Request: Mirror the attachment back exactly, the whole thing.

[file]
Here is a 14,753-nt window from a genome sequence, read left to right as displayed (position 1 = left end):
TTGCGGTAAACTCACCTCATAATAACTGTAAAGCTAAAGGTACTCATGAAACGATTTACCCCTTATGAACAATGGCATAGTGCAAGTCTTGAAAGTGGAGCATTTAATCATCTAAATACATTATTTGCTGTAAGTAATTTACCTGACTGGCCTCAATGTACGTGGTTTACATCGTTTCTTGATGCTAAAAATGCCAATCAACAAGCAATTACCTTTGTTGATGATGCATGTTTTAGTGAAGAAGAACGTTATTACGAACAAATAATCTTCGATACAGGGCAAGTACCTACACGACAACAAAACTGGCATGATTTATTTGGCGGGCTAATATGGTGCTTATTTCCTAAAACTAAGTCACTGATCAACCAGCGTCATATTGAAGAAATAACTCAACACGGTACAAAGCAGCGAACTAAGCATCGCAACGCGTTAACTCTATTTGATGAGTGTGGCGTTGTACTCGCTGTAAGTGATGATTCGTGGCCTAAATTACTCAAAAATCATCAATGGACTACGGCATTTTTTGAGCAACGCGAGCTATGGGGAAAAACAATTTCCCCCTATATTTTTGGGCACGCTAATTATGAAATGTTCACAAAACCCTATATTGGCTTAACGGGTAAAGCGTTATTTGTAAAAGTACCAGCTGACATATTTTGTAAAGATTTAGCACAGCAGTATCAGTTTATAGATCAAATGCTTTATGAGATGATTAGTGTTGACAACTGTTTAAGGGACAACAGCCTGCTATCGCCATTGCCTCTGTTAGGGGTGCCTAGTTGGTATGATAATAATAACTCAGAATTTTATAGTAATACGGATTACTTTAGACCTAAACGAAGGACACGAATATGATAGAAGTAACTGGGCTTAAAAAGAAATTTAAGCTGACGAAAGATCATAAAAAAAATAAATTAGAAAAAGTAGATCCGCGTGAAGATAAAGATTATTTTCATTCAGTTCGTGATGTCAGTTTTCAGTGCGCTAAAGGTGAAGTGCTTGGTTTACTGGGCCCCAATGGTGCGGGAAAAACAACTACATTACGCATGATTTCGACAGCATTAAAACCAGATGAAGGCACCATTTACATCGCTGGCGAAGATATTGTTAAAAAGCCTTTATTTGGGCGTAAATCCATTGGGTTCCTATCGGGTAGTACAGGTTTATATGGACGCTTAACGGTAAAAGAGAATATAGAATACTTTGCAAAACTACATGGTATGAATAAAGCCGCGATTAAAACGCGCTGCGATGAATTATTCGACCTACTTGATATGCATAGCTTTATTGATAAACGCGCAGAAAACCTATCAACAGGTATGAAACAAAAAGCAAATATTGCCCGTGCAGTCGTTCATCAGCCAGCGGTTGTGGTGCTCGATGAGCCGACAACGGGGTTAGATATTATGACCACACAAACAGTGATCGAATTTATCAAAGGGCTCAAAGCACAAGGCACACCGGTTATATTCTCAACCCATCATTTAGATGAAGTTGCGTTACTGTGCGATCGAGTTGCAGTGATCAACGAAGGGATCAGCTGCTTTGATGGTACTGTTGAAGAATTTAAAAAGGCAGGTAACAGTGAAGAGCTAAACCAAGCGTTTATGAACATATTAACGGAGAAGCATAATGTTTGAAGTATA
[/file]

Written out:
Here is a 14,753-nt window from a genome sequence, read left to right as displayed (position 1 = left end):
TTGCGGTAAACTCACCTCATAATAACTGTAAAGCTAAAGGTACTCATGAAACGATTTACCCCTTATGAACAATGGCATAGTGCAAGTCTTGAAAGTGGAGCATTTAATCATCTAAATACATTATTTGCTGTAAGTAATTTACCTGACTGGCCTCAATGTACGTGGTTTACATCGTTTCTTGATGCTAAAAATGCCAATCAACAAGCAATTACCTTTGTTGATGATGCATGTTTTAGTGAAGAAGAACGTTATTACGAACAAATAATCTTCGATACAGGGCAAGTACCTACACGACAACAAAACTGGCATGATTTATTTGGCGGGCTAATATGGTGCTTATTTCCTAAAACTAAGTCACTGATCAACCAGCGTCATATTGAAGAAATAACTCAACACGGTACAAAGCAGCGAACTAAGCATCGCAACGCGTTAACTCTATTTGATGAGTGTGGCGTTGTACTCGCTGTAAGTGATGATTCGTGGCCTAAATTACTCAAAAATCATCAATGGACTACGGCATTTTTTGAGCAACGCGAGCTATGGGGAAAAACAATTTCCCCCTATATTTTTGGGCACGCTAATTATGAAATGTTCACAAAACCCTATATTGGCTTAACGGGTAAAGCGTTATTTGTAAAAGTACCAGCTGACATATTTTGTAAAGATTTAGCACAGCAGTATCAGTTTATAGATCAAATGCTTTATGAGATGATTAGTGTTGACAACTGTTTAAGGGACAACAGCCTGCTATCGCCATTGCCTCTGTTAGGGGTGCCTAGTTGGTATGATAATAATAACTCAGAATTTTATAGTAATACGGATTACTTTAGACCTAAACGAAGGACACGAATATGATAGAAGTAACTGGGCTTAAAAAGAAATTTAAGCTGACGAAAGATCATAAAAAAAATAAATTAGAAAAAGTAGATCCGCGTGAAGATAAAGATTATTTTCATTCAGTTCGTGATGTCAGTTTTCAGTGCGCTAAAGGTGAAGTGCTTGGTTTACTGGGCCCCAATGGTGCGGGAAAAACAACTACATTACGCATGATTTCGACAGCATTAAAACCAGATGAAGGCACCATTTACATCGCTGGCGAAGATATTGTTAAAAAGCCTTTATTTGGGCGTAAATCCATTGGGTTCCTATCGGGTAGTACAGGTTTATATGGACGCTTAACGGTAAAAGAGAATATAGAATACTTTGCAAAACTACATGGTATGAATAAAGCCGCGATTAAAACGCGCTGCGATGAATTATTCGACCTACTTGATATGCATAGCTTTATTGATAAACGCGCAGAAAACCTATCAACAGGTATGAAACAAAAAGCAAATATTGCCCGTGCAGTCGTTCATCAGCCAGCGGTTGTGGTGCTCGATGAGCCGACAACGGGGTTAGATATTATGACCACACAAACAGTGATCGAATTTATCAAAGGGCTCAAAGCACAAGGCACACCGGTTATATTCTCAACCCATCATTTAGATGAAGTTGCGTTACTGTGCGATCGAGTTGCAGTGATCAACGAAGGGATCAGCTGCTTTGATGGTACTGTTGAAGAATTTAAAAAGGCAGGTAACAGTGAAGAGCTAAACCAAGCGTTTATGAACATATTAACGGAGAAGCATAATGTTTGAAGTATA